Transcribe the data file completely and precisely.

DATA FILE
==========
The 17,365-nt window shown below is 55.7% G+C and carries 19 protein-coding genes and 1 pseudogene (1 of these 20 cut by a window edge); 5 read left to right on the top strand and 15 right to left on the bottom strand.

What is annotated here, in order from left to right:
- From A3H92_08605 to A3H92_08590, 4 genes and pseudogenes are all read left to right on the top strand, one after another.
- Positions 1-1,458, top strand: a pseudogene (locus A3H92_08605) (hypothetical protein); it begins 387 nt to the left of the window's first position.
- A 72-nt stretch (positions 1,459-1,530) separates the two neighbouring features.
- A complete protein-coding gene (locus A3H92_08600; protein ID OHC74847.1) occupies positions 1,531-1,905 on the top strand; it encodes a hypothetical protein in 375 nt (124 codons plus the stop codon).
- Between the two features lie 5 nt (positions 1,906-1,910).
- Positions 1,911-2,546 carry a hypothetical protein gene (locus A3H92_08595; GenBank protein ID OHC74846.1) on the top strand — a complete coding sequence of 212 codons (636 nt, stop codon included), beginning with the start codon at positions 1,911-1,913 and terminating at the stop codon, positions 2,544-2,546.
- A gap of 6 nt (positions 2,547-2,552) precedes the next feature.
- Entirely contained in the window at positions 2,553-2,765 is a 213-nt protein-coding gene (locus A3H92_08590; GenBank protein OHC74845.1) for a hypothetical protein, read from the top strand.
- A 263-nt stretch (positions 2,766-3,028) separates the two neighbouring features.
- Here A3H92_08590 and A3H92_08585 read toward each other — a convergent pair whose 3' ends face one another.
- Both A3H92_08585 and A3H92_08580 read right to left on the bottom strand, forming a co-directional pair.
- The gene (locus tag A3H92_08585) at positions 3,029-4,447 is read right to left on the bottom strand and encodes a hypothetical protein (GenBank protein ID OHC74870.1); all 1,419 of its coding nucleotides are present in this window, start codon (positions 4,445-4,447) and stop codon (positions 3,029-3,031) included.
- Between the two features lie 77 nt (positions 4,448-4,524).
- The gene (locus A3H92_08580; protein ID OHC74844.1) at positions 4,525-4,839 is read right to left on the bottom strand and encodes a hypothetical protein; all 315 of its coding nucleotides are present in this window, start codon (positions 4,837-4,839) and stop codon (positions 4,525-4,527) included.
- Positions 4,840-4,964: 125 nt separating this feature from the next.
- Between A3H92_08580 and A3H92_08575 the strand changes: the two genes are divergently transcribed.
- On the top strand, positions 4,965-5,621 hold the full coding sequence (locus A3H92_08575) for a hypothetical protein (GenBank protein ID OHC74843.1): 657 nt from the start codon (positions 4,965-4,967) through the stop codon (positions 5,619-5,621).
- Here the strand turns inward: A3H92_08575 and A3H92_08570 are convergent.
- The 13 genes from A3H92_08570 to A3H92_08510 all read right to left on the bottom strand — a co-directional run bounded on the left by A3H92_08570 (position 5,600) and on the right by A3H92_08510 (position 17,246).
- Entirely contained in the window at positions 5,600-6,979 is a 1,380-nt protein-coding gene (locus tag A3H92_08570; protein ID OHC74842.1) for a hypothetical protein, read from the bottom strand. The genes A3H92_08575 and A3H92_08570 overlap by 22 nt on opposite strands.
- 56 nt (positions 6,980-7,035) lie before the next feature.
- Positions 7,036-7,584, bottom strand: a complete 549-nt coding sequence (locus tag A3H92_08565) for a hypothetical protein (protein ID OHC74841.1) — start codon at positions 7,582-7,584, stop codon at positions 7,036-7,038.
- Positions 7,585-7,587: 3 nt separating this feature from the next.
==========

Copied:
The 17,365-nt window shown below is 55.7% G+C and carries 19 protein-coding genes and 1 pseudogene (1 of these 20 cut by a window edge); 5 read left to right on the top strand and 15 right to left on the bottom strand.

What is annotated here, in order from left to right:
- From A3H92_08605 to A3H92_08590, 4 genes and pseudogenes are all read left to right on the top strand, one after another.
- Positions 1-1,458, top strand: a pseudogene (locus A3H92_08605) (hypothetical protein); it begins 387 nt to the left of the window's first position.
- A 72-nt stretch (positions 1,459-1,530) separates the two neighbouring features.
- A complete protein-coding gene (locus A3H92_08600; protein ID OHC74847.1) occupies positions 1,531-1,905 on the top strand; it encodes a hypothetical protein in 375 nt (124 codons plus the stop codon).
- Between the two features lie 5 nt (positions 1,906-1,910).
- Positions 1,911-2,546 carry a hypothetical protein gene (locus A3H92_08595; GenBank protein ID OHC74846.1) on the top strand — a complete coding sequence of 212 codons (636 nt, stop codon included), beginning with the start codon at positions 1,911-1,913 and terminating at the stop codon, positions 2,544-2,546.
- A gap of 6 nt (positions 2,547-2,552) precedes the next feature.
- Entirely contained in the window at positions 2,553-2,765 is a 213-nt protein-coding gene (locus A3H92_08590; GenBank protein OHC74845.1) for a hypothetical protein, read from the top strand.
- A 263-nt stretch (positions 2,766-3,028) separates the two neighbouring features.
- Here A3H92_08590 and A3H92_08585 read toward each other — a convergent pair whose 3' ends face one another.
- Both A3H92_08585 and A3H92_08580 read right to left on the bottom strand, forming a co-directional pair.
- The gene (locus tag A3H92_08585) at positions 3,029-4,447 is read right to left on the bottom strand and encodes a hypothetical protein (GenBank protein ID OHC74870.1); all 1,419 of its coding nucleotides are present in this window, start codon (positions 4,445-4,447) and stop codon (positions 3,029-3,031) included.
- Between the two features lie 77 nt (positions 4,448-4,524).
- The gene (locus A3H92_08580; protein ID OHC74844.1) at positions 4,525-4,839 is read right to left on the bottom strand and encodes a hypothetical protein; all 315 of its coding nucleotides are present in this window, start codon (positions 4,837-4,839) and stop codon (positions 4,525-4,527) included.
- Positions 4,840-4,964: 125 nt separating this feature from the next.
- Between A3H92_08580 and A3H92_08575 the strand changes: the two genes are divergently transcribed.
- On the top strand, positions 4,965-5,621 hold the full coding sequence (locus A3H92_08575) for a hypothetical protein (GenBank protein ID OHC74843.1): 657 nt from the start codon (positions 4,965-4,967) through the stop codon (positions 5,619-5,621).
- Here the strand turns inward: A3H92_08575 and A3H92_08570 are convergent.
- The 13 genes from A3H92_08570 to A3H92_08510 all read right to left on the bottom strand — a co-directional run bounded on the left by A3H92_08570 (position 5,600) and on the right by A3H92_08510 (position 17,246).
- Entirely contained in the window at positions 5,600-6,979 is a 1,380-nt protein-coding gene (locus tag A3H92_08570; protein ID OHC74842.1) for a hypothetical protein, read from the bottom strand. The genes A3H92_08575 and A3H92_08570 overlap by 22 nt on opposite strands.
- 56 nt (positions 6,980-7,035) lie before the next feature.
- Positions 7,036-7,584, bottom strand: a complete 549-nt coding sequence (locus tag A3H92_08565) for a hypothetical protein (protein ID OHC74841.1) — start codon at positions 7,582-7,584, stop codon at positions 7,036-7,038.
- Positions 7,585-7,587: 3 nt separating this feature from the next.